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Trancedentalism

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Austin Arnold
Transcendentalism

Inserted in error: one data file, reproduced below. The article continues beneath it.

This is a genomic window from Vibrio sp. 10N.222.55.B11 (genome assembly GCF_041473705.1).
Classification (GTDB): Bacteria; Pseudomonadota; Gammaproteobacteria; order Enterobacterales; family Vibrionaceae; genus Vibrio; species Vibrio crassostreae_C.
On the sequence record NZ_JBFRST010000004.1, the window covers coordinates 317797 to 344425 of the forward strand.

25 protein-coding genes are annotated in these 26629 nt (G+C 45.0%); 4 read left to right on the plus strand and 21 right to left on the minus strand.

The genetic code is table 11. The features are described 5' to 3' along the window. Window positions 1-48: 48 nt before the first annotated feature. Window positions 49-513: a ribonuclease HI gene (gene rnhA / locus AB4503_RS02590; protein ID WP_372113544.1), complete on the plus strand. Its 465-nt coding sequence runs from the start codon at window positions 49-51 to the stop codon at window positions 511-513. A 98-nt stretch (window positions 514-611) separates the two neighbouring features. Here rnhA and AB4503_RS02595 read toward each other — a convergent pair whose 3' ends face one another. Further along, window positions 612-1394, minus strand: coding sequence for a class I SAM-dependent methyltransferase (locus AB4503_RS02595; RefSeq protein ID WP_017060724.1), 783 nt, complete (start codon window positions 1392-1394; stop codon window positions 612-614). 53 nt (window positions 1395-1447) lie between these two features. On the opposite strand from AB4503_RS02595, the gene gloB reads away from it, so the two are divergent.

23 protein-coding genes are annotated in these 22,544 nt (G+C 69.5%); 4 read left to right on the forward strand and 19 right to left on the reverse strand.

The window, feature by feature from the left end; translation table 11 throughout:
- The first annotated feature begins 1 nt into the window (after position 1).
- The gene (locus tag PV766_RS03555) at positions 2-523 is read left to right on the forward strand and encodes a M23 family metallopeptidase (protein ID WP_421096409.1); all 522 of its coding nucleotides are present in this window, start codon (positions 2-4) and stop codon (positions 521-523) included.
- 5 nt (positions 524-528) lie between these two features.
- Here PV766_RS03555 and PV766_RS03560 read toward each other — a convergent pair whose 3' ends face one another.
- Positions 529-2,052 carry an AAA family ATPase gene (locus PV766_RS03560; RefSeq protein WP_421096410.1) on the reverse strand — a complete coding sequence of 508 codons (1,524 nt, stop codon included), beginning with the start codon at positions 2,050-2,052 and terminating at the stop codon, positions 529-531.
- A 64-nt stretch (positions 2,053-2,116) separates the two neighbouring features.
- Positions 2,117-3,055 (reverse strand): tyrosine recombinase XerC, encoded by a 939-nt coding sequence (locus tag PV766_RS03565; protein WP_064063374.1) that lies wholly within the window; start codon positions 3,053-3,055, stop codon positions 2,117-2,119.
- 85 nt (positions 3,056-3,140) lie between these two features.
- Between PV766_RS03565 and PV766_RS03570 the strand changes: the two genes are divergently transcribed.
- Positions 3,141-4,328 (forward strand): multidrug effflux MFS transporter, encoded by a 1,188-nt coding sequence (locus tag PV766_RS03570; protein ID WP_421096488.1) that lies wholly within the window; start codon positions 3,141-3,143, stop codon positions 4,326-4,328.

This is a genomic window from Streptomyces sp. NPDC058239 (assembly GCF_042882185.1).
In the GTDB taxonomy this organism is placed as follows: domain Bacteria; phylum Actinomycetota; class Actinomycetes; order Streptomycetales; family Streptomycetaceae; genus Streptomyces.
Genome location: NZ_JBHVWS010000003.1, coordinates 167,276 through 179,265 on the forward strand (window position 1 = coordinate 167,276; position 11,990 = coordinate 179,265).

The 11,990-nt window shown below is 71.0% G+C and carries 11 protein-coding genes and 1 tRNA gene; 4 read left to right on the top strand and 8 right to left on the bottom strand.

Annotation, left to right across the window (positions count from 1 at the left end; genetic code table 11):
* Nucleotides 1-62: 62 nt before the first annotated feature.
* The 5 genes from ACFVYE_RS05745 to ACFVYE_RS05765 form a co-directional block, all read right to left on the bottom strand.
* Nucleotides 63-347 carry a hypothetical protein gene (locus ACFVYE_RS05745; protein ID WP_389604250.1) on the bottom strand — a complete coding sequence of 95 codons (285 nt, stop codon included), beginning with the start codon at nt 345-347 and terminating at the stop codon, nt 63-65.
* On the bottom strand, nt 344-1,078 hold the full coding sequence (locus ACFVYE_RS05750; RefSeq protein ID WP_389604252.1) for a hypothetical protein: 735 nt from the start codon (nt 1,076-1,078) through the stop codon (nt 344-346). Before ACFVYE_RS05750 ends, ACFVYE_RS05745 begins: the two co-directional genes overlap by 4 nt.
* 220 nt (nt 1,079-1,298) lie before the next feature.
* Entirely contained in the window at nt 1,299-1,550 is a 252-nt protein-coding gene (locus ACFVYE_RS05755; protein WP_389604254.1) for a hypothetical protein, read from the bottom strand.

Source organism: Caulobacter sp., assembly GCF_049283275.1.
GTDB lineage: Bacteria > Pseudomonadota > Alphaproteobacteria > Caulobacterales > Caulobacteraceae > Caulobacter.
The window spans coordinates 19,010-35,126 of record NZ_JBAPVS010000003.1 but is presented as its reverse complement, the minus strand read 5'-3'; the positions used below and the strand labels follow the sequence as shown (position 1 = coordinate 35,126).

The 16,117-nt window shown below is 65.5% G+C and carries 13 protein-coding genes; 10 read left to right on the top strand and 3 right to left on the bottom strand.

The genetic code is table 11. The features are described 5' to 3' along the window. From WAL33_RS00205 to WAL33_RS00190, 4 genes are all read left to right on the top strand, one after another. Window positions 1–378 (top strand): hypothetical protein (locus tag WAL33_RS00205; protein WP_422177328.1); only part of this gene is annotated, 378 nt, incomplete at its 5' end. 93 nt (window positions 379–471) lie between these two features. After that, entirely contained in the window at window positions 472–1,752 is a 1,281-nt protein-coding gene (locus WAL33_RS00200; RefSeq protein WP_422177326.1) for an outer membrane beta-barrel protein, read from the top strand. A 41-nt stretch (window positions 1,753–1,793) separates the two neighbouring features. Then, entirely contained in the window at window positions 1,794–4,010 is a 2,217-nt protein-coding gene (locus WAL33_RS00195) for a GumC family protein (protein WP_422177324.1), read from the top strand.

1. “Nature”, by Ralph Waldo Emerson, depicts a society that lives in the past. Emerson tries to translate a sense that we should be living in our own time. He asks why we should be consumed by the past’s accomplishments and not live forth, creating our own history, experiencing our own original stories. “There are new lands, new men, new thoughts”, He suggests that this is a new time, let it flourish. Emerson goes on to explain that we are, as humans, trying to answer the ever long question, to explain why nature is what it is. Nature is a category in which we all are put under, science, art, soul, humans, but is in the common sense referred to as things man cannot change; “space, the air, the river, the leaf.” In the grand scheme of the universe everything that humans do to try and perfect the art they try to make from this nature is overall a very small impression. 2. Henry David Thoreau writes about experiencing Nature for its true nature. To know what it has to offer. To see and understand it to a degree. What is Nature is the question everyone wants to know. Is it the wrath of God or the punishment of the Devil? Is a hurricane the devils doing or is a sunny day what God offers? This is what Thoreau went into the woods to find out and then document it for everyone else. He explains that we need to live simply, “Simplicity, simplicity, simplicity!” To number your loads and lower your stress. To live life without worry and you will still succeed. 3. “Woman in the Nineteenth Century” by Margaret Fuller explains that woman in the 19th century lacked basic rights that were only reserved for men. Fuller declares that she would have thought that America would have been past this point by now, allowing rights for everyone, seeing as it is a new world and all. She uses what a wife gets after her husband dies as an example that depicts the woman like a child. Fuller was sadly disappointed when America didn’t fold out like she...